Ok where will be the path of online logfiles in this case.
    will it reduce when i truncate table.
    can i take online logfile backup alone.
  • 7. Re: Log File in Oracle
    JohnWatson Guru
    Currently Being Moderated
    933663 wrote:
    Closest analogy:
    MDF is your data dictionary, in system tablespace; NDFs are your user data in your non-system tablespaces; LDFs are your online ligfiles.
    Ok where will be the path of online logfiles in this case.
    select member from v$logfile;
    will it reduce when i truncate table.
    no
    can i take online logfile backup alone.
    you can't back up online logs.

    Better close this topic, and take an introductory DBA course.
  • 8. Re: Log File in Oracle
    936666 Newbie
    Currently Being Moderated
    .
  • 9. Re: Log File in Oracle
    EdStevens Guru
    Currently Being Moderated
    933663 wrote:
    Closest analogy:
    MDF is your data dictionary, in system tablespace; NDFs are your user data in your non-system tablespaces; LDFs are your online ligfiles.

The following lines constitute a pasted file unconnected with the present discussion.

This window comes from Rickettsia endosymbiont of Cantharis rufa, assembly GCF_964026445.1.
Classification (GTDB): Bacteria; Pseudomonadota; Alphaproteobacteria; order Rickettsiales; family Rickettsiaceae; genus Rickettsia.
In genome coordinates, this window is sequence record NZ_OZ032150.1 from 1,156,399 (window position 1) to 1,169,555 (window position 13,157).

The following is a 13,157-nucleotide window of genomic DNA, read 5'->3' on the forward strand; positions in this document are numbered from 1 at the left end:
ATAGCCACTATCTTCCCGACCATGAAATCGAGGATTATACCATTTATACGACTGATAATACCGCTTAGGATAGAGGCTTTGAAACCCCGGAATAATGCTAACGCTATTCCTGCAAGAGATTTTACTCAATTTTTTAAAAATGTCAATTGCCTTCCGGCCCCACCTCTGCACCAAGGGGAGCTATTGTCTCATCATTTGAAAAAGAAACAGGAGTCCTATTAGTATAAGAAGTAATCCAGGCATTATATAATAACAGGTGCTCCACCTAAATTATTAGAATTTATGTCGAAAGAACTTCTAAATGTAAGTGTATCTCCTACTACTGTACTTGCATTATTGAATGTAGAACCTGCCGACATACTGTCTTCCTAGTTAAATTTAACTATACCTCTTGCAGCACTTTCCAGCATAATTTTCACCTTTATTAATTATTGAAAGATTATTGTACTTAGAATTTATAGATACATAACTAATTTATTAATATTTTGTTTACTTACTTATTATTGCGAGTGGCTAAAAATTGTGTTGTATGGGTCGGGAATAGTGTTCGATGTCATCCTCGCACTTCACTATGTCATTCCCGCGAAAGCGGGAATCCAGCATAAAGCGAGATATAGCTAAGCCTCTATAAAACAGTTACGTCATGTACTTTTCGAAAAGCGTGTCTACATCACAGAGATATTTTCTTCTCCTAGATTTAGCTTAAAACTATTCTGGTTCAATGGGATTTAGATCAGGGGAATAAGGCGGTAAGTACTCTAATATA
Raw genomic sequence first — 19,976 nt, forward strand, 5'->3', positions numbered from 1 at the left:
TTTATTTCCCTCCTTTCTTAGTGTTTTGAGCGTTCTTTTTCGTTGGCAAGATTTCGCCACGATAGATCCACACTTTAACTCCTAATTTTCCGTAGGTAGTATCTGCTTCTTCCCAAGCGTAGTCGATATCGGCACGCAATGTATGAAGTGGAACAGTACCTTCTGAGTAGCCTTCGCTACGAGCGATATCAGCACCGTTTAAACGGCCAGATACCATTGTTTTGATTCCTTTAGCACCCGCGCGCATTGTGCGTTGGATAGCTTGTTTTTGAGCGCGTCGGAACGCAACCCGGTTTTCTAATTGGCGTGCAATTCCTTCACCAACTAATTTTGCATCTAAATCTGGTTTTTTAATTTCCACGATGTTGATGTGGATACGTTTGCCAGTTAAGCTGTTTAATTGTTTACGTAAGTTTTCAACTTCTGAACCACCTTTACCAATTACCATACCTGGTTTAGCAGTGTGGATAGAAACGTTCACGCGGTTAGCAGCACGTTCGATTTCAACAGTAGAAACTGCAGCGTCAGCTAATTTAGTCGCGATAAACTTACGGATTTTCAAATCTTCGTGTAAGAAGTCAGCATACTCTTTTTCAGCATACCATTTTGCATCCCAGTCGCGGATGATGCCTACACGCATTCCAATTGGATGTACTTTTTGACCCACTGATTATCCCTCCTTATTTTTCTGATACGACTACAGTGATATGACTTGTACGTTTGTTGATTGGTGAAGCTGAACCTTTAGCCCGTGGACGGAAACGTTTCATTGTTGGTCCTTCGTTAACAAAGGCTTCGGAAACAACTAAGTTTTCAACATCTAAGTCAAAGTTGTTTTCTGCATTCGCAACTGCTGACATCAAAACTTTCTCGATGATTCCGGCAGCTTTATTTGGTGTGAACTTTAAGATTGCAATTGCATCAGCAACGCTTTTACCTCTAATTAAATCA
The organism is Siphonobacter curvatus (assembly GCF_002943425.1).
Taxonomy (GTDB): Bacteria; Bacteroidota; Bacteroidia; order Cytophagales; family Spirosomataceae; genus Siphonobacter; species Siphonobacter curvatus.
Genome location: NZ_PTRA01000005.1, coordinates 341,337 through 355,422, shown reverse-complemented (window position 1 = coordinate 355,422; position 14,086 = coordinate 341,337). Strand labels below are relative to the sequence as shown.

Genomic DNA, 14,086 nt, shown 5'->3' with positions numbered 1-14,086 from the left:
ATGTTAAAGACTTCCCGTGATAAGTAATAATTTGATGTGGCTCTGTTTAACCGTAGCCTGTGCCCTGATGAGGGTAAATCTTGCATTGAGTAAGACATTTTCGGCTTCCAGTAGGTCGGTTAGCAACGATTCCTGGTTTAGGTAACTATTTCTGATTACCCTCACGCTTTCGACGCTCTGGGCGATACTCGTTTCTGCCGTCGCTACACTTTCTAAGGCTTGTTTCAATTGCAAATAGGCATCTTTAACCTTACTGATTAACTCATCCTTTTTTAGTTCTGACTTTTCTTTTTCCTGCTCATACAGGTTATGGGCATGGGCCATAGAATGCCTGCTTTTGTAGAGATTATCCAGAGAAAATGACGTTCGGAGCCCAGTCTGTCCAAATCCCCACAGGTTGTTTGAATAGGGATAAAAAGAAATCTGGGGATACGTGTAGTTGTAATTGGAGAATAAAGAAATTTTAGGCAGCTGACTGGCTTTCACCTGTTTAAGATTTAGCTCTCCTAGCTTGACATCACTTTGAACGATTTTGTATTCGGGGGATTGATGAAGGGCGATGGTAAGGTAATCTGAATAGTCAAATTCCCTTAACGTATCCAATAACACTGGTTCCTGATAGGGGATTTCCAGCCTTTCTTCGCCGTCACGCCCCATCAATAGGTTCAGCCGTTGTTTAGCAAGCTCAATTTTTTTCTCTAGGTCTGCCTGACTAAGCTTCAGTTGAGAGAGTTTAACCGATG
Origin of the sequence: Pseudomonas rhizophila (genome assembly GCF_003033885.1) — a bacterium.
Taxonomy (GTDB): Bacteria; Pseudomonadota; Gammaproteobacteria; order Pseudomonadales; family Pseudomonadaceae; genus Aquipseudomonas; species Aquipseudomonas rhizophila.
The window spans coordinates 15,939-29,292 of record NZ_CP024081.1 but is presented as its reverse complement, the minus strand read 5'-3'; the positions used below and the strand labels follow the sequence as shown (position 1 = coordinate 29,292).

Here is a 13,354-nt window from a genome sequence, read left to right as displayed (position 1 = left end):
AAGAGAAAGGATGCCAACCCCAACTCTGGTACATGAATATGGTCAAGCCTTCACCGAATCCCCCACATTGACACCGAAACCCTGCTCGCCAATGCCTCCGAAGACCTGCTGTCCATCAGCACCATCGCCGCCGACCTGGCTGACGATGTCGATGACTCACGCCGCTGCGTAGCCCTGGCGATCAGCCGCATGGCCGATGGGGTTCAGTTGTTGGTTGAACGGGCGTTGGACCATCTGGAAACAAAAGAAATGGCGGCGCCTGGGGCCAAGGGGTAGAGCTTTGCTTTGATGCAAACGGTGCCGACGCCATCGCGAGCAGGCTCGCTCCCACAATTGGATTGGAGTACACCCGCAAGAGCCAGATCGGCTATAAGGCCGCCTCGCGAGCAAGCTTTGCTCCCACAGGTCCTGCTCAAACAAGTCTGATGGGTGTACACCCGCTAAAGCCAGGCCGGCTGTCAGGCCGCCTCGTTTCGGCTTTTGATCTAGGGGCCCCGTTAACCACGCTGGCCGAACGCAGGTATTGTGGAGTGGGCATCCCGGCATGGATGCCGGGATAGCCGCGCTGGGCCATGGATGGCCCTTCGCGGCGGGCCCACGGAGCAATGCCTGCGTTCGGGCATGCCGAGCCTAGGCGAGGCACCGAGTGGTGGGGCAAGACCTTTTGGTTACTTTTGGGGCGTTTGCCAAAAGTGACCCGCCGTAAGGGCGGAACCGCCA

Ok where will be the path of online logfiles in this case.
    will it reduce when i truncate table.
    can i take online logfile backup alone.
    Again, you are trying to apply SQL Server concepts to Oracle. The similarities between the two products begin AND END with "SELECT * FROM EMP;". The very term "database" has a vastly different meaning between the two products.

    First of all, when you use the generic term 'logfile', in the Oracle world that is usually taken to mean the online redo logs. These logs aren't what you seem to think they are. They are fixed size files that contain a sequential list of change vectors. Ther are a minimum of two of them. When an online log file is filled (remember, it is a fixed, pre-defined size) writing of the change vectors switches to the next log file, and (if properly configured) the just-filled one is copied to an archived redo log. Truncating table does not reduce the redo logs, it simply writes another change vector to them.

    Again, you simply cannot apply SQL Server concepts to Oracle ... and vice versa. I won't get into the quasi-religious war of relative merits of each. At the end of the day you just have to accept that they are vastly different products, and you have to approach each with that firmly in mind.